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Gathering evidence of infringement

Businesses suspecting that their copyrights, trademarks, patents or industrial designs are being infringed by competitors often find it difficult to obtain evidence of the infringement sufficient to make a case in court. They are also concerned that if they wait until filing of the statement of claim to seek production of evidence, the defendant will have time to get rid of the evidence of the infringement.

This is most often the case when the infringing product (e.g. machinery infringing a patent or equipment containing copyrighted software) is not available on the market but remains under the exclusive control of the infringer, or the product is offered only in wholesale quantities or to order, or consists of semi-finished goods intended for a specific customer. It would be difficult or impossible to obtain samples of such a product.

One way to conquer this hurdle is to apply to the court for an order securing the evidence of the infringement of the claimant’s intellectual property rights. Such an application may be filed before commencement of the main infringement proceeding.

In Poland, it is accepted that securing evidence may consist of preparing a detailed description of the infringing product, taking samples of the product, physical seizure of the infringing products, and, in certain instances, seizure of the materials and equipment used for production or distribution of the products, or related documents. Based on recent case law, one possible method for securing evidence is to order the suspected infringer to submit a copy of equipment containing certain software.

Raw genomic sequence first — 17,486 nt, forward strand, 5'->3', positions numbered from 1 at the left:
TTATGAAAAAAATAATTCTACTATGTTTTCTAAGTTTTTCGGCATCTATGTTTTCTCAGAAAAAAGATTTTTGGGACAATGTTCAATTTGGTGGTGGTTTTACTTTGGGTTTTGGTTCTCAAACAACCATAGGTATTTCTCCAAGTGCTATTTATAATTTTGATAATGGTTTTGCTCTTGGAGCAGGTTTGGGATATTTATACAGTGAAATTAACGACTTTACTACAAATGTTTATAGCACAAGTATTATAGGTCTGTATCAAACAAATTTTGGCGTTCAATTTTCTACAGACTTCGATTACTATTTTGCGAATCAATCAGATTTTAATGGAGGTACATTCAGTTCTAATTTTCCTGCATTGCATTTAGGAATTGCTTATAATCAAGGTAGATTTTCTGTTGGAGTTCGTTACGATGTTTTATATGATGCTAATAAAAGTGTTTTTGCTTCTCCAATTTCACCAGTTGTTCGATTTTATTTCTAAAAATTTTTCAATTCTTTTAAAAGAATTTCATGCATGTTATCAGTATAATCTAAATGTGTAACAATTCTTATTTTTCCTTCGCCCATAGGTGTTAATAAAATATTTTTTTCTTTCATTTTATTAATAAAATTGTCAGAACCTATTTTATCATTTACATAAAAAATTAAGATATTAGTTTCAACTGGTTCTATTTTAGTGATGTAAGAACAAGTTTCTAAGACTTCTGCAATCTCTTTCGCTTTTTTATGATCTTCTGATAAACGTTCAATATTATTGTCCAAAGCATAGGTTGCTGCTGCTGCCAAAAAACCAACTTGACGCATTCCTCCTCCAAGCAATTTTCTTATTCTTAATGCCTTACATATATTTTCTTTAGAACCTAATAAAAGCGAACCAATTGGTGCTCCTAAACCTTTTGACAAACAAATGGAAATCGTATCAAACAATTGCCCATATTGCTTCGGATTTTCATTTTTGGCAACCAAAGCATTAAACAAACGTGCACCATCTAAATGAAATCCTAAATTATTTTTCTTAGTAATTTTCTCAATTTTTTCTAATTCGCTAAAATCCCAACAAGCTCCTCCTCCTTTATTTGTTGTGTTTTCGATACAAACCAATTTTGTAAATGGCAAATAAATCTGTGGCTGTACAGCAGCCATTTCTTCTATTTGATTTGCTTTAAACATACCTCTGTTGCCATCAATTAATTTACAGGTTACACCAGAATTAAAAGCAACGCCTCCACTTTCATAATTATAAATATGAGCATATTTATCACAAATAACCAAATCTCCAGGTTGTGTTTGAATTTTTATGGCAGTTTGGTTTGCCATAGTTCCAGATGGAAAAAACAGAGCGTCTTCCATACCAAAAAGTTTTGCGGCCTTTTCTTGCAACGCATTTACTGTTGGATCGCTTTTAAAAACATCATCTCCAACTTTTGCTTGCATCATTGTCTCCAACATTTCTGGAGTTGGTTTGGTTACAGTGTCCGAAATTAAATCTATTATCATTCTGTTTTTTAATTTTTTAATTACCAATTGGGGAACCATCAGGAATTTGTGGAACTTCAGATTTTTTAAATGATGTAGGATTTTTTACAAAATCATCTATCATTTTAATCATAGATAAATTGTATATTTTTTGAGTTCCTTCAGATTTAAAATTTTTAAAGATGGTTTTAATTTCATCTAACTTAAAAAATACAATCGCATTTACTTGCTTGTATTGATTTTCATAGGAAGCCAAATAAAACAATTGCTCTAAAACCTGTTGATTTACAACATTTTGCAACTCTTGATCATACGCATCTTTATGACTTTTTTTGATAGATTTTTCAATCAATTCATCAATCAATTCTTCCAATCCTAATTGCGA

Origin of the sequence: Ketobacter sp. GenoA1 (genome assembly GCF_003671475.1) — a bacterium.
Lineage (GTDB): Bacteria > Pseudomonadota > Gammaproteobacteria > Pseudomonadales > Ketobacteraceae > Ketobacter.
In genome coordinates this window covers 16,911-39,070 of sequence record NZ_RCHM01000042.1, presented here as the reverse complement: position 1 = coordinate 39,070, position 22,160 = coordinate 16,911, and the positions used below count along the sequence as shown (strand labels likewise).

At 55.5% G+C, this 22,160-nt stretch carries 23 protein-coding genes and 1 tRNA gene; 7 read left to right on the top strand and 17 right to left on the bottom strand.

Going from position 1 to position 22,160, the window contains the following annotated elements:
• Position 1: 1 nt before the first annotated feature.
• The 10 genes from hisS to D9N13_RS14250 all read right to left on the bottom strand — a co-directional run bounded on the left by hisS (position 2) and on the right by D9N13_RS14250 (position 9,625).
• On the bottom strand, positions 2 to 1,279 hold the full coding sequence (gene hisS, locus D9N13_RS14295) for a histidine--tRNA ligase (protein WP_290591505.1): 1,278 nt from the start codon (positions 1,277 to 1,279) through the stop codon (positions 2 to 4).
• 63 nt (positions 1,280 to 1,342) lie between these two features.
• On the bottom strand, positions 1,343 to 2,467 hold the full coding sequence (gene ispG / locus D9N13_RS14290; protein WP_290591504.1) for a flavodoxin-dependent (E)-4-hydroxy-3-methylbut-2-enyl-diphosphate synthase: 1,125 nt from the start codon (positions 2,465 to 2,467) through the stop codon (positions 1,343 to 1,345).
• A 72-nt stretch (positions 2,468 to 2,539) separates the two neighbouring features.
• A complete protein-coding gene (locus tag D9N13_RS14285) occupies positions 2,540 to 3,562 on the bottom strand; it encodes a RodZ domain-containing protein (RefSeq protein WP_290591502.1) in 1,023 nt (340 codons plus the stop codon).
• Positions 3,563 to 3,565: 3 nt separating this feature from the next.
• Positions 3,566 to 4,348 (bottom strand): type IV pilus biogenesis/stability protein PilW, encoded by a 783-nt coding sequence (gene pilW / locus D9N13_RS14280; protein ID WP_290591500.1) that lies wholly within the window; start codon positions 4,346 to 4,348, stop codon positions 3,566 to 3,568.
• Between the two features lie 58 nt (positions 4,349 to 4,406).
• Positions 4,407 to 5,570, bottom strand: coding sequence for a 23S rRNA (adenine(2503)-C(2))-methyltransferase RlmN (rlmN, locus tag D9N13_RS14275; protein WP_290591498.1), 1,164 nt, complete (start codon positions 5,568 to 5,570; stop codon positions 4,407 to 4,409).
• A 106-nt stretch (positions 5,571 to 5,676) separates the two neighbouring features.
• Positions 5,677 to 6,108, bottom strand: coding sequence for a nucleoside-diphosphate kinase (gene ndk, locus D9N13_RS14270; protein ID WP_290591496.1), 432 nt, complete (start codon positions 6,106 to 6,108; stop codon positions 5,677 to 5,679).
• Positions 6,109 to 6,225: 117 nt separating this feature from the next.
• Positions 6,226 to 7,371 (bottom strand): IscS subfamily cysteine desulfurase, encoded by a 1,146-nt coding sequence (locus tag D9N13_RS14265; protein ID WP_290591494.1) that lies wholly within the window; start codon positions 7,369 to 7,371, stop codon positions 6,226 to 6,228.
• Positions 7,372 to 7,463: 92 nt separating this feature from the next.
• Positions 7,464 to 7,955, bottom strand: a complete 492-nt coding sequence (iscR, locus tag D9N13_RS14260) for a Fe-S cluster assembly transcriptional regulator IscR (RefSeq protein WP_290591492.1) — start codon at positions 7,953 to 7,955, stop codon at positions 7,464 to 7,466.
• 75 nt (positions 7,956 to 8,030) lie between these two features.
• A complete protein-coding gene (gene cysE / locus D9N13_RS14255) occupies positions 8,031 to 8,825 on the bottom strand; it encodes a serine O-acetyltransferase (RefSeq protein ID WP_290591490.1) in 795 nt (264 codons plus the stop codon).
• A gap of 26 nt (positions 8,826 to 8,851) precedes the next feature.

There are differing views on what conditions must be fulfilled before the court will grant the application, but the practice suggests that the courts increasingly grant such security, particularly in the case of copyright infringement. The courts are beginning to indicate that they will order disclosure of evidence accessible only to the suspected infringer, to secure the evidence against concealment or destruction. There is a danger that this would occur if the plaintiff whose rights are violated included a motion to secure the evidence in the statement of claim, leaving the defendant time to conceal or destroy the evidence before any action is taken before the court. Securing the evidence then serves to maintain the evidence physically before commencement of the trial, and not to admit such evidence. The evidence will not be admitted until after the trial begins, for example when the court conducts an inspection or an expert prepares an opinion based on the evidence.

The courts also indicate that the method of security imposed must not be overly burdensome, and must not require disclosure of trade secrets. Based on court decisions, it would be considered overly burdensome to seize the hard drives of all of the computers used by a suspected infringer, because that could effectively prevent the defendant from operating its business.

In the case of infringements that are not easy for the holder of intellectual property rights to verify, applying to the court to secure evidence of infringement can be a valuable method for obtaining and maintaining evidence of the infringement for use in the future trial. The practice in Poland shows that businesses increasingly often follow this method and obtain favourable rulings from the courts.

Katarzyna Pikora, Intellectual Property Practice, Wardyński & Partners